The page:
I grew up in Malolos. Whenever I walked home from the old Immaculata Academy building, or when I go home after hearing mass at the Malolos Cathedral (Basilica Minore of the Immaculate Concepcion), I would often pass the status of Isidoro Torres right in the middle of the busy street going to the Malolos Public Market. As a young kid, I often wondered what this man could have done to deserve such a monument at a very prominent location right at the heart of the city.
He’s not a very famous hero, even to us Filipinos. He’s not among the first names that you would learn in Philippine history. I even had to look him up as a kid (and no, it was not as easy as whipping up my phone and typing his name in Google when I was young) to satisfy my curiosity.
Isidoro Torres: Early Years
Isidoro Torres was born on April 10, 1886, in Matimbo, Malolos, Bulacan to his parents: Florencio Torres at Maria Dayao. He studied under the cartilla with Maestro Jose Reyes and studied Gramatika in Malolos. He then finished secondary school in Colegio de San Juan de Letran, and Bachelor in Arts at the Universidad de Santo Tomas.
At the age of 16, he was accused of plotting to kill the parish priest, Friar Moises Santos, who collected expensive church fees from the people. However, he was proclaimed not guilty of the charges.
Read about another revolutionary hero from Bulacan, Trinidad Tecson (The Hero and Patriot from San Miguel, Bulacan) here: La Bulaqueña (The Bulacan Woman): Great Women of Bulacan (Series Part 1) – Bulakenyo.ph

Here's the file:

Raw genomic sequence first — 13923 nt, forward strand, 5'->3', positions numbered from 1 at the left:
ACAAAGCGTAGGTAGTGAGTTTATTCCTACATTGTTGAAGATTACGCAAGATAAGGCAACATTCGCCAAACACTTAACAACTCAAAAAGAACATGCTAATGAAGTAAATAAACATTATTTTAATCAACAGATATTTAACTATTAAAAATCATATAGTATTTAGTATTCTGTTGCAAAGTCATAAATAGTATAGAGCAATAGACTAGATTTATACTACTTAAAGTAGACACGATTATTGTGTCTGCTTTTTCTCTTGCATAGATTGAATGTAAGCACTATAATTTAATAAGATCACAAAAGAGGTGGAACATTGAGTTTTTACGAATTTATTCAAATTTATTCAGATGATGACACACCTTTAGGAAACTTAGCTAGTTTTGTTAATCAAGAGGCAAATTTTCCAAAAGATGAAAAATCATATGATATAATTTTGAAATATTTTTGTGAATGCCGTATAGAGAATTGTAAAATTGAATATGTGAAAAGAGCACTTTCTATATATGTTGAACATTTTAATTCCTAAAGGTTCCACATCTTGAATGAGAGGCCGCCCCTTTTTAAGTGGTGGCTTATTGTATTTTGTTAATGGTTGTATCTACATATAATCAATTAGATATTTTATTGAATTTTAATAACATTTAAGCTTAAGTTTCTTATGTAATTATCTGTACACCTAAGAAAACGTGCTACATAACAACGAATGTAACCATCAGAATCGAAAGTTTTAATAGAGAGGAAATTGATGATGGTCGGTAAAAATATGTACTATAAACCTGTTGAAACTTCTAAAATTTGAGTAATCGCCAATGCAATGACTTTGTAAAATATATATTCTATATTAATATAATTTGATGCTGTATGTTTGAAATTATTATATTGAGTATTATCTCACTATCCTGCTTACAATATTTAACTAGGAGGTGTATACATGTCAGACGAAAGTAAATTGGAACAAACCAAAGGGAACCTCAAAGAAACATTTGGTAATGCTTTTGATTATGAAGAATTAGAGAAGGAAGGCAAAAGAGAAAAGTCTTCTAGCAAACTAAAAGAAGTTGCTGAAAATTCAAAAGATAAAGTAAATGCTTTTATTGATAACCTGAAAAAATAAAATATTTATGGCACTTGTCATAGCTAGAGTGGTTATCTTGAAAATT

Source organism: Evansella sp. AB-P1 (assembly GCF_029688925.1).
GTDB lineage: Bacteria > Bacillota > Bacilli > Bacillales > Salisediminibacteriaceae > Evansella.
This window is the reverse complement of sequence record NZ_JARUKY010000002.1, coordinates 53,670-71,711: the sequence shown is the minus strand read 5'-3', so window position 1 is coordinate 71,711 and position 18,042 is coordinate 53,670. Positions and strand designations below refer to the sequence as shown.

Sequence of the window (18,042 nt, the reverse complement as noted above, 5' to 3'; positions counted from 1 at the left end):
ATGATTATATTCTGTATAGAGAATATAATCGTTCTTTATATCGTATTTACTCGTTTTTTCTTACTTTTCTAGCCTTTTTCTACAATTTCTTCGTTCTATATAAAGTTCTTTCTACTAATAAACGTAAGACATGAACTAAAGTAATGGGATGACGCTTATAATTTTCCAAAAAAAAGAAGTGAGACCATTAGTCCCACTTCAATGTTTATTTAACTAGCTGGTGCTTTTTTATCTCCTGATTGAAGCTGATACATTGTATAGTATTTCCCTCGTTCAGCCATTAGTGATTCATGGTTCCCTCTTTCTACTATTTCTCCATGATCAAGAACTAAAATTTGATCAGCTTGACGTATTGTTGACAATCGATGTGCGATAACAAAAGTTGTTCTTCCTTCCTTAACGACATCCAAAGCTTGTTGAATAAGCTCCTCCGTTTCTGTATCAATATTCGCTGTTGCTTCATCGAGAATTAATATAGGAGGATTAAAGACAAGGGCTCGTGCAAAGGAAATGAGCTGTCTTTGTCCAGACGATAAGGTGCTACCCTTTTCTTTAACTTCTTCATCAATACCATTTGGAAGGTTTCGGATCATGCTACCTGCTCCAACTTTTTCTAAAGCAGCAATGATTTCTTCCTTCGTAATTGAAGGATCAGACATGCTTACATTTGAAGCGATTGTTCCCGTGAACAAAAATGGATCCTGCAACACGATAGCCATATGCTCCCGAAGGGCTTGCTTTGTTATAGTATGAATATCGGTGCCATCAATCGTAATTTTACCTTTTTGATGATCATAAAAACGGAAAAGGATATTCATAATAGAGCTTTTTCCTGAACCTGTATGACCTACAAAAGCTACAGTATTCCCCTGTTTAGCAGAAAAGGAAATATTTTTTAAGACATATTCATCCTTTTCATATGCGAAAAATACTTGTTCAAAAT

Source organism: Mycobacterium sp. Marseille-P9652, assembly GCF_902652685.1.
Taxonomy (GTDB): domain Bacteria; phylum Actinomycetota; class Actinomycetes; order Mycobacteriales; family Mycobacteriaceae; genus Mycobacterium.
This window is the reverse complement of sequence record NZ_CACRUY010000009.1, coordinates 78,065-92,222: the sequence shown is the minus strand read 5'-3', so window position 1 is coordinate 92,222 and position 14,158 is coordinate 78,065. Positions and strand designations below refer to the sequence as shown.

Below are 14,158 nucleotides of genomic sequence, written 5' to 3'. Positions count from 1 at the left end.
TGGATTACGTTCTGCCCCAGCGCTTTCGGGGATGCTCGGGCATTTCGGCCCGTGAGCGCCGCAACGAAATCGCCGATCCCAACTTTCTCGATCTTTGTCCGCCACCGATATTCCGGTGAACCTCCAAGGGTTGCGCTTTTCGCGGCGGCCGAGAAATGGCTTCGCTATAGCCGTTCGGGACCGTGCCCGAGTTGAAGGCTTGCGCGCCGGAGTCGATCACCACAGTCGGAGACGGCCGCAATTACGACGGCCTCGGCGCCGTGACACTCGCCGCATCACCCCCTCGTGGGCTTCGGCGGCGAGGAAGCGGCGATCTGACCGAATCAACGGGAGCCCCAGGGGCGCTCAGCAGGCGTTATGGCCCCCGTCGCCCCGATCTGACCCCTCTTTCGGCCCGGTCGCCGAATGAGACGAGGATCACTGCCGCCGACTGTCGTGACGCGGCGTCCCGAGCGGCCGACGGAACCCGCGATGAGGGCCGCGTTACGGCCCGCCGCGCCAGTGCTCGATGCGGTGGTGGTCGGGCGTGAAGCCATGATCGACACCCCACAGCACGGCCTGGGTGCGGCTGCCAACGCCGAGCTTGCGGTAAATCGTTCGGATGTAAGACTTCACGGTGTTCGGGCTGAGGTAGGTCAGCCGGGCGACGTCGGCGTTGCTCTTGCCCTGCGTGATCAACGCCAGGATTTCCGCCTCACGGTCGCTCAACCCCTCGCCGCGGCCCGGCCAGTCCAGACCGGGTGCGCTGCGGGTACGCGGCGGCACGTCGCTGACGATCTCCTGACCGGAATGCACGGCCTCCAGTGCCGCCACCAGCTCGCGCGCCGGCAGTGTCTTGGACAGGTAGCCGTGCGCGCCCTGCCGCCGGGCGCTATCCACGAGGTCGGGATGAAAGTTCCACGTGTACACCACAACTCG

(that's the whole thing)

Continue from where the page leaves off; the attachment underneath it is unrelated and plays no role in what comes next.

Isidoro Torres: Our Hometown Hero’s Public Life
Better known as “Matang Lawin” in the revolutionary circle, Isidoro Torres, along with other Katipuneros, organized a group called Sangguniang Lalawigang Balangay Apoy, a local chapter of the Katipunan in Bulacan. He was among the revolutionaries who left their homes in Bulacan and brought their respective families to the forest when the revolution began.
He engaged in numerous battles and attained the rank of colonel when fighting raged around Biak-na-Bato. In June 1897, General Emilio Aguinaldo appointed him Brigadier General upon military departmental zones in Central Luzon at Mt. Puray.
During the inauguration of the Philippine Republic on January 23, 1899, Torres headed the 6,000-man strong Filipino Army that marched in the parade.
He also joined in the battles against the Americans.
After the Philippine-American war ended, he refused the Bulacan governorship, and he left for abroad with his wife. They fled to Singapore and later to Japan but returned in 1903 to settle permanently in San Antonio, Nueva Ecija. For two years, he served as peace justice in the town, after which he became a municipal councilor and later a member of the Philippine Assembly.
He died on December 5, 1928 at the age of 62.
Read about other people from Malolos who fought for our freedom and rights here: The 20 Brave Women of Malolos
Many of our local heroes in Bulacan may not be as popular as the other national heroes we were taught in school. However, we must always look back in history to learn from their courage and love for our country as we enjoy the freedoms they’ve fought for.
MABUHAY ANG LAHING PILIPINO!
- Torres, Isidoro. (2015). In V. Almario (Ed.), Sagisag Kultura (Vol 1). Manila: National Commission for Culture and the Arts. Retrieved from https://philippineculturaleducation.com.ph/torres-isidoro/
- Bulacan, Philippines: General Info: Heroes and Patriots: Gen. Isidoro Torres
- Isidoro Torres was born in Malolos, Bulacan April 10, 1866 (kahimyang.com)